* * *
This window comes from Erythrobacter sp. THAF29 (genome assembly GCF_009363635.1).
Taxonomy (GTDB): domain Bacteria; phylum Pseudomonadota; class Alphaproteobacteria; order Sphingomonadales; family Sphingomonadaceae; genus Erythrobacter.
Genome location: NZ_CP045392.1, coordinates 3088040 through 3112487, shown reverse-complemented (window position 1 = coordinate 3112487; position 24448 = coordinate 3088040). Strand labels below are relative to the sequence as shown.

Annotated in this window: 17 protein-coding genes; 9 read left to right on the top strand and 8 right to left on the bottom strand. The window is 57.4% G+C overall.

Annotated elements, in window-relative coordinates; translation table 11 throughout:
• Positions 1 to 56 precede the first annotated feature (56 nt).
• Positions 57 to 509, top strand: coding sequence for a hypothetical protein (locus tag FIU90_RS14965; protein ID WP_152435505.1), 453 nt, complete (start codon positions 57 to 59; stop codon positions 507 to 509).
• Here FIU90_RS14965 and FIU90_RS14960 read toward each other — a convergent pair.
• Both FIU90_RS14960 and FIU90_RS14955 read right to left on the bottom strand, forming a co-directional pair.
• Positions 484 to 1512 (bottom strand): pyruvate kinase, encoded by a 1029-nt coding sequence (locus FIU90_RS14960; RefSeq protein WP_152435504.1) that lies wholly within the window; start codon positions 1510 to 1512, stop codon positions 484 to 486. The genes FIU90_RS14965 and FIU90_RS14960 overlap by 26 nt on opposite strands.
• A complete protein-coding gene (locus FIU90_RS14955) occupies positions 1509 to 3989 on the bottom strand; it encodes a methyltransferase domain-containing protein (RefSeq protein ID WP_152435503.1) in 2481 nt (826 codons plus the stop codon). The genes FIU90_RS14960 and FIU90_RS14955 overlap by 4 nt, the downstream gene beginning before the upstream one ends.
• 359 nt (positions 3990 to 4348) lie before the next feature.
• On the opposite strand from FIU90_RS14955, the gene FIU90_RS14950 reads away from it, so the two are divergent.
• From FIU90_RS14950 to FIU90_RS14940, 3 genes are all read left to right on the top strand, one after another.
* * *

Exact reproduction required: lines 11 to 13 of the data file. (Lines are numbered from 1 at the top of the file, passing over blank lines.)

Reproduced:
• A complete protein-coding gene (locus FIU90_RS14955) occupies positions 1509 to 3989 on the bottom strand; it encodes a methyltransferase domain-containing protein (RefSeq protein ID WP_152435503.1) in 2481 nt (826 codons plus the stop codon). The genes FIU90_RS14960 and FIU90_RS14955 overlap by 4 nt, the downstream gene beginning before the upstream one ends.
• 359 nt (positions 3990 to 4348) lie before the next feature.
• On the opposite strand from FIU90_RS14955, the gene FIU90_RS14950 reads away from it, so the two are divergent.